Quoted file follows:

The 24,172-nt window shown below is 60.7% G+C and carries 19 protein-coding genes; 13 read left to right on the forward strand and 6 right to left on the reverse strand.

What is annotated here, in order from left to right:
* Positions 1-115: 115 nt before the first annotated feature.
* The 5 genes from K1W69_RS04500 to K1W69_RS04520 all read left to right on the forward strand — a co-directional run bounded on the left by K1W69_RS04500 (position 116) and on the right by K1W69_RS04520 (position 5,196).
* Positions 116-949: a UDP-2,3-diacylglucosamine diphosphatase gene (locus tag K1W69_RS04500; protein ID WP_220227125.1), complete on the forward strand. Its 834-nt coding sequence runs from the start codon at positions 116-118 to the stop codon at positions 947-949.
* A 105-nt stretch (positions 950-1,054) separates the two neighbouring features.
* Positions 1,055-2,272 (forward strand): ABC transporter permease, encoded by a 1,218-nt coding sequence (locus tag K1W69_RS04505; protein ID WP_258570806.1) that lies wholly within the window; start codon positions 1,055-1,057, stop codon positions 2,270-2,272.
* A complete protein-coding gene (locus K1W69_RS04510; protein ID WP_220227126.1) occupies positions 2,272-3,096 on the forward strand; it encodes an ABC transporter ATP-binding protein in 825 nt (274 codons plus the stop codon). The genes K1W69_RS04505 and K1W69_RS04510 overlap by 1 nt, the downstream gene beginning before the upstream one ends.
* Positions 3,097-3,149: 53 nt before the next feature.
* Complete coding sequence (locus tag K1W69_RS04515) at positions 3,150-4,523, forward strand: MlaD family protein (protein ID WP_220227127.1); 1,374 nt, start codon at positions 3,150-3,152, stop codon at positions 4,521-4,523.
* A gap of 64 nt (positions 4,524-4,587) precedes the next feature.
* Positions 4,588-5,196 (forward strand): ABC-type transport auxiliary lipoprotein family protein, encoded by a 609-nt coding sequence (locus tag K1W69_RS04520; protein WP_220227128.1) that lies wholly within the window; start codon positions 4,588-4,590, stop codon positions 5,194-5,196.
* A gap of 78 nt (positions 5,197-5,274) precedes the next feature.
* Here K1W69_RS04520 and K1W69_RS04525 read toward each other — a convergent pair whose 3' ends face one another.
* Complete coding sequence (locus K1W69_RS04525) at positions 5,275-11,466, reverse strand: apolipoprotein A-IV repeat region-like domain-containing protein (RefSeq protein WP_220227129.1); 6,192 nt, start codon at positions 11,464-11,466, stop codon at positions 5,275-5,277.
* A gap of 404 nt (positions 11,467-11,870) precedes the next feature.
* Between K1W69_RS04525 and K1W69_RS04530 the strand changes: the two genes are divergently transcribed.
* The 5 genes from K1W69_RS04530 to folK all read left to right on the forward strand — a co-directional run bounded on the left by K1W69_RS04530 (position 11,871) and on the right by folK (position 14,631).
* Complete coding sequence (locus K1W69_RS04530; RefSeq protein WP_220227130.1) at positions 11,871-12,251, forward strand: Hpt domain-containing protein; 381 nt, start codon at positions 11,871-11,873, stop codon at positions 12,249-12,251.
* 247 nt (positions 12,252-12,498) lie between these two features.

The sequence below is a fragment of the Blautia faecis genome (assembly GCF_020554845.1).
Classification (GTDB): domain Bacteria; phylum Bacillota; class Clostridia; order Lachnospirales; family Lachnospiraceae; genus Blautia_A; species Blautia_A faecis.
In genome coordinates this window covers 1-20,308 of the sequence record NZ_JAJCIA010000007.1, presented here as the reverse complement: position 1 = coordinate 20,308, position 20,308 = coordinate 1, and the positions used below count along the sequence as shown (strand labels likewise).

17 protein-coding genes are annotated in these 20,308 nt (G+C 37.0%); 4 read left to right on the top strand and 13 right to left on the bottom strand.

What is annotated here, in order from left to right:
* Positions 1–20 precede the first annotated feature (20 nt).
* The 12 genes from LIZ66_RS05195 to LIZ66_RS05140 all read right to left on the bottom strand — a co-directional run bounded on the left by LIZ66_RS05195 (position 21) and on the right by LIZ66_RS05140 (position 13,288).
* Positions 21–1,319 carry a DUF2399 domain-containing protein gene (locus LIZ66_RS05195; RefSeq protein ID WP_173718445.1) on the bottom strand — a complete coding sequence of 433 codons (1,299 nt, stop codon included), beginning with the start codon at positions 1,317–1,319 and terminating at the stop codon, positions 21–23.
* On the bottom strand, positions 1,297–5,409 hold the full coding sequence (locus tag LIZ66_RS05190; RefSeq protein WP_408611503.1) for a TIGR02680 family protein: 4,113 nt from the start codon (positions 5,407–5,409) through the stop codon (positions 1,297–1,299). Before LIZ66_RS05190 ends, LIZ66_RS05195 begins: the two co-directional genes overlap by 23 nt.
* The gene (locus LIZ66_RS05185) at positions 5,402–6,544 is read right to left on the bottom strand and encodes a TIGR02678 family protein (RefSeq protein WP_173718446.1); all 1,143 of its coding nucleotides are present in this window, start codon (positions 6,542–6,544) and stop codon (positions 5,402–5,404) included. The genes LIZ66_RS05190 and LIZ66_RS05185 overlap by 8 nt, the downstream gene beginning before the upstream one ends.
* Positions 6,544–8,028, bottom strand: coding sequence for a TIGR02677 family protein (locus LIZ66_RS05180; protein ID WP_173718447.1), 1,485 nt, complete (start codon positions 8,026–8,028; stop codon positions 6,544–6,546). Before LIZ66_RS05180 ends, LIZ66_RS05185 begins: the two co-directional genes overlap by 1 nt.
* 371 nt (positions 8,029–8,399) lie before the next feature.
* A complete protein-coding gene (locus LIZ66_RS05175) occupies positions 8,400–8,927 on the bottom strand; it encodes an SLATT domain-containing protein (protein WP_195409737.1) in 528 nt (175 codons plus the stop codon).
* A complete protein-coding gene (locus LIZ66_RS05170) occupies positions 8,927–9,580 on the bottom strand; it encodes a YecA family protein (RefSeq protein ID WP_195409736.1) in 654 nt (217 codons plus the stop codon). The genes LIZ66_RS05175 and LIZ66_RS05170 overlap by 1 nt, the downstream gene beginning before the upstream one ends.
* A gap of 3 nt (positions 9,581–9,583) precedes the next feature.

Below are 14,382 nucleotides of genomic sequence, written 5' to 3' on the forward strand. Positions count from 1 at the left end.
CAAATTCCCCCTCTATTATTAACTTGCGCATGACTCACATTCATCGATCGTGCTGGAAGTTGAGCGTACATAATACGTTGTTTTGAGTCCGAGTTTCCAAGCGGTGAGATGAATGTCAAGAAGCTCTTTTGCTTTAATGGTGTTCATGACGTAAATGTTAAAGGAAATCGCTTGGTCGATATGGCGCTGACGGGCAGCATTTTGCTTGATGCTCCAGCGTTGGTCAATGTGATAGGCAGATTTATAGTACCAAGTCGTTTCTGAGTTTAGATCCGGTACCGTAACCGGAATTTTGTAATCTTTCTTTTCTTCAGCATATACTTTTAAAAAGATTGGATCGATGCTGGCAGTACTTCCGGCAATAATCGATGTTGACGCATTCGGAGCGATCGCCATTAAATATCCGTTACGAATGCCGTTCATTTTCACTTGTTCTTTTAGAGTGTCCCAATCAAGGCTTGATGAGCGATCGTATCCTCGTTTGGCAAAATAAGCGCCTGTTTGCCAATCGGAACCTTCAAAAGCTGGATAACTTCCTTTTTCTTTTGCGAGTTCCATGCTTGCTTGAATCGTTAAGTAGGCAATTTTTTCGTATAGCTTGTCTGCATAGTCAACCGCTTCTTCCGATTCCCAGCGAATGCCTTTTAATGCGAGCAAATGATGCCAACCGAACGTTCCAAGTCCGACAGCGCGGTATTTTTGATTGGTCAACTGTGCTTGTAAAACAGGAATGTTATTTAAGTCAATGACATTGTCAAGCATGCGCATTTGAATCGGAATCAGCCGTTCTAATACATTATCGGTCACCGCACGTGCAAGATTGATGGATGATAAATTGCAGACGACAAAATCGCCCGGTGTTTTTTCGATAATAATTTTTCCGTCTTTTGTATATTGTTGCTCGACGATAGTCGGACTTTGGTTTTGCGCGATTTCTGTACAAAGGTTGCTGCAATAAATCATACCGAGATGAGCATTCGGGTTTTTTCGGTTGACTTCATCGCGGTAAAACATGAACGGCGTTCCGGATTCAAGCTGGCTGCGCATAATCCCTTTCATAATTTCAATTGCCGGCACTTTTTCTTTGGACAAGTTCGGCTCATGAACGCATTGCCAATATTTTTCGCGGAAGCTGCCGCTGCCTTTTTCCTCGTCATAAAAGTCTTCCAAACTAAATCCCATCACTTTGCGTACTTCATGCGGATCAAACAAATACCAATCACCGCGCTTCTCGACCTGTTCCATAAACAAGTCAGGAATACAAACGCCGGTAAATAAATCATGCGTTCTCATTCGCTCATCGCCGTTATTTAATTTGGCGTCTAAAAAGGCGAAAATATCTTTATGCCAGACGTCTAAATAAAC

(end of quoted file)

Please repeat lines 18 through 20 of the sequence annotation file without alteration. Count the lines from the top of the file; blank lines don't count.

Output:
* The 5 genes from K1W69_RS04530 to folK all read left to right on the forward strand — a co-directional run bounded on the left by K1W69_RS04530 (position 11,871) and on the right by folK (position 14,631).
* Complete coding sequence (locus K1W69_RS04530; RefSeq protein WP_220227130.1) at positions 11,871-12,251, forward strand: Hpt domain-containing protein; 381 nt, start codon at positions 11,871-11,873, stop codon at positions 12,249-12,251.
* 247 nt (positions 12,252-12,498) lie between these two features.